Breast Problems - Topic Overview
Breast lumps or changes are a common health worry for most women.
Women may have many kinds of breast lumps and other
breast changes throughout their lives, including
changes that occur with menstrual periods, pregnancy, and aging. Most breast
lumps and breast changes are normal.
See a picture of the
breast anatomy .
Breast changes in young girls
Breast development is the first sign of puberty in young
girls. Usually, breasts begin as small, tender bumps under one or both nipples
that will get bigger over the next few years. It is not unusual for one breast
to be larger than the other or for one side to develop before the other. A girl
may worry that a lump under the nipple is abnormal or a sign of a serious
medical problem when it is a part of normal breast development.
Noncancerous breast changes
Common, noncancerous (benign) breast changes
Breast changes that need follow-up
Many women with breast pain or breast
lumps worry about breast cancer.
The earlier breast cancer is detected,
the more easily and successfully it can be treated.
There are two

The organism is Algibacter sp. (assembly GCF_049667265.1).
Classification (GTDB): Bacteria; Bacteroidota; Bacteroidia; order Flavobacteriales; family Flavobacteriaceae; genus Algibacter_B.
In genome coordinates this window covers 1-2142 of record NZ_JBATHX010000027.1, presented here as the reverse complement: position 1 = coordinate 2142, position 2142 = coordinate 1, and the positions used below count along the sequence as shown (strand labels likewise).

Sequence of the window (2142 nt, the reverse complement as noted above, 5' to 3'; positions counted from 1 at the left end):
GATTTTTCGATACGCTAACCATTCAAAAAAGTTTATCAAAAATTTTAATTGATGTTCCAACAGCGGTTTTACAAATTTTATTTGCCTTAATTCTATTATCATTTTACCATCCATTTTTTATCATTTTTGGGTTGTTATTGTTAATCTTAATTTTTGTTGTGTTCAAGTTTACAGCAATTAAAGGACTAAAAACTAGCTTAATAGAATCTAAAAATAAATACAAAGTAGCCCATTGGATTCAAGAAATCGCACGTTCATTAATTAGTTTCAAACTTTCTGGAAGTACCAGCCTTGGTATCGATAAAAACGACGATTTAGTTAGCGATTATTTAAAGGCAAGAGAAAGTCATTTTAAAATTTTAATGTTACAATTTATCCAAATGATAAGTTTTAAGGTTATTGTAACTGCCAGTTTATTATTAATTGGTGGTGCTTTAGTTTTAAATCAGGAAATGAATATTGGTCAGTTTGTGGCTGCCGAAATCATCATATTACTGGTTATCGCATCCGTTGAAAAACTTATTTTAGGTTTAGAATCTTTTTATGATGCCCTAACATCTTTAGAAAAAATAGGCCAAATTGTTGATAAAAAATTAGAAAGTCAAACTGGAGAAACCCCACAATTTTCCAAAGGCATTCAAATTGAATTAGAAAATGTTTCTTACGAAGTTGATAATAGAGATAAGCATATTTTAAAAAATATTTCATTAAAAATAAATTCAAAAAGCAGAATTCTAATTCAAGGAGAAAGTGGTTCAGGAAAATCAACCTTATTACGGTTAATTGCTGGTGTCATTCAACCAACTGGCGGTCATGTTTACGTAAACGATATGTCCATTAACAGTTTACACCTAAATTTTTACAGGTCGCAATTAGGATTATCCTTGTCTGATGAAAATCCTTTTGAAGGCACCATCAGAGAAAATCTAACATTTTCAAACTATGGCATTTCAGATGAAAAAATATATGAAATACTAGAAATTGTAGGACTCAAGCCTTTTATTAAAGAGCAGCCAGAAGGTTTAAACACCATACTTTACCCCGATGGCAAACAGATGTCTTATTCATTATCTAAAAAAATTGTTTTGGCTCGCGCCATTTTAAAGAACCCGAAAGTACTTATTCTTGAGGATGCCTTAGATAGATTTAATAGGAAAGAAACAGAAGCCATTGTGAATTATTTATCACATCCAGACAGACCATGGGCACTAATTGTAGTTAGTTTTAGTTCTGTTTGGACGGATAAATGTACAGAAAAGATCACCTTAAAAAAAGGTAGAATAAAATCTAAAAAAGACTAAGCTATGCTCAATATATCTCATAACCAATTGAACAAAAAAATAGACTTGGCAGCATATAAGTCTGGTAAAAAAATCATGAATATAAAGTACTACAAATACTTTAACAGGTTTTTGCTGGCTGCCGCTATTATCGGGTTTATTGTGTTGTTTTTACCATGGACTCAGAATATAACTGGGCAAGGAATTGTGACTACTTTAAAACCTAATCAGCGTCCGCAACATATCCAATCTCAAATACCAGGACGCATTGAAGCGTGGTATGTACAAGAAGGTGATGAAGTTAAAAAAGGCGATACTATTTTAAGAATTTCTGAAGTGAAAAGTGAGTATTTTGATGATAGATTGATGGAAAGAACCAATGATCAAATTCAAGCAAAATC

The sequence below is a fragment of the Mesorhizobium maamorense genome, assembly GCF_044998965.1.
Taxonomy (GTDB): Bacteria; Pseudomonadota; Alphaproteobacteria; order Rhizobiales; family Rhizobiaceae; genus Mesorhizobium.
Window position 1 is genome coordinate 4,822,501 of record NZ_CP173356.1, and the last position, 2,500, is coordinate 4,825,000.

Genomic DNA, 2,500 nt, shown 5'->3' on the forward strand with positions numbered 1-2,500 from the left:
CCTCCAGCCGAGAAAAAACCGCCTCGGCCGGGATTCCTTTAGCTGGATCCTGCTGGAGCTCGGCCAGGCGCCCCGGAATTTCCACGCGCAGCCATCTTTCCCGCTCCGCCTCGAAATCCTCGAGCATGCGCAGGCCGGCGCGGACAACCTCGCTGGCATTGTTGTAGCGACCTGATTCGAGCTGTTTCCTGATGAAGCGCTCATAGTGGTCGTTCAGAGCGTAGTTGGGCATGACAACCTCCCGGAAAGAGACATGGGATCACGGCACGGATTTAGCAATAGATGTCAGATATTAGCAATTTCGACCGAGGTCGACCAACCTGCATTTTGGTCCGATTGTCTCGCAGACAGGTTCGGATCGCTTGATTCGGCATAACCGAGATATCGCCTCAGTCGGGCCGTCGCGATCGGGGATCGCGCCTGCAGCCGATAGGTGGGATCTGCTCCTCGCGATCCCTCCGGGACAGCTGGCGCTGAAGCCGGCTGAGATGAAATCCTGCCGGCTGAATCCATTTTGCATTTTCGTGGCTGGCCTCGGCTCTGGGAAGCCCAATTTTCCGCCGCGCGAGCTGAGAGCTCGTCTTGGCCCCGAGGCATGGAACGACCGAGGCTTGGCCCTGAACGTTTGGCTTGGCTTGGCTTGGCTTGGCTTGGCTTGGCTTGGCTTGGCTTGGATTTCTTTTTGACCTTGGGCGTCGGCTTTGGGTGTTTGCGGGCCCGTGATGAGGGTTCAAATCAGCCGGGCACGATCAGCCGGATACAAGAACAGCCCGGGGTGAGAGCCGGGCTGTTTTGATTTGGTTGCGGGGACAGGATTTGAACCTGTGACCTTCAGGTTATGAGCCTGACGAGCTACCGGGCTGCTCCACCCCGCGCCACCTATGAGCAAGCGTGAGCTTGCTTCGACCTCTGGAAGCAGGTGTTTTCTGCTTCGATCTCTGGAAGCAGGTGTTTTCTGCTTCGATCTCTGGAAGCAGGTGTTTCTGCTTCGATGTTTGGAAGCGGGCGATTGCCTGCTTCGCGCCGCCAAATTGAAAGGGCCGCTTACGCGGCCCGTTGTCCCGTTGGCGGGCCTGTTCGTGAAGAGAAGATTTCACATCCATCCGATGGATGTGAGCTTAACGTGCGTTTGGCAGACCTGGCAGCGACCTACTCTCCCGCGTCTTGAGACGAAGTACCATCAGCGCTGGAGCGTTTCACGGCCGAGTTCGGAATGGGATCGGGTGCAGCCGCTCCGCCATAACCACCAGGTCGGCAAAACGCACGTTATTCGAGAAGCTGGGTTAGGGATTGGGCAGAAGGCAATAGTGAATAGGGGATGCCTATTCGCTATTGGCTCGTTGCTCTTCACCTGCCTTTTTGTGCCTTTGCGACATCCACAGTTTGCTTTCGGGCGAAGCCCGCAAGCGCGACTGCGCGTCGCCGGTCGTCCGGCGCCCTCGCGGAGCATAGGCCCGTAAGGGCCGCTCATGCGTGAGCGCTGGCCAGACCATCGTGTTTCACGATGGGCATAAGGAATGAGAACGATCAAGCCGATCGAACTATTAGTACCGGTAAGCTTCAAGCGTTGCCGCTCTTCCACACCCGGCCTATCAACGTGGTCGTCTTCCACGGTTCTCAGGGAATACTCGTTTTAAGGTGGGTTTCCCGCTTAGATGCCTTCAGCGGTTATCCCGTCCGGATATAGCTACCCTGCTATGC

common methods of early detection:
- Mammogram. A mammogram is an X-ray of the breast that can often find tumors that are too small for you or your doctor to feel. Experts do not agree about when or how often women should have mammograms. Some recommend that you begin screening at age 40, and some recommend that you begin screening at age 50. Your doctor may suggest that you have a screening mammogram at a younger age if you have risk factors for breast cancer.
- Clinical breast examination (CBE).
During your routine physical exam, your doctor may do a clinical breast
exam. During a CBE, your doctor will carefully feel your breasts and
under your arms to check for lumps or other unusual changes. Talk to your doctor about whether to have a clinical breast exam.
Breast self-examination (BSE) involves checking your
breasts for lumps or changes while standing and lying in different positions
and while looking at your breasts in a mirror. Once you know what your breasts
normally look and feel like, any new lump or change in appearance should be
evaluated by a doctor. Most breast problems or changes are not caused by
cancer. But BSE should not be used in place of clinical breast examination
and mammography. Studies have not shown that BSE alone reduces the number of
deaths from breast cancer.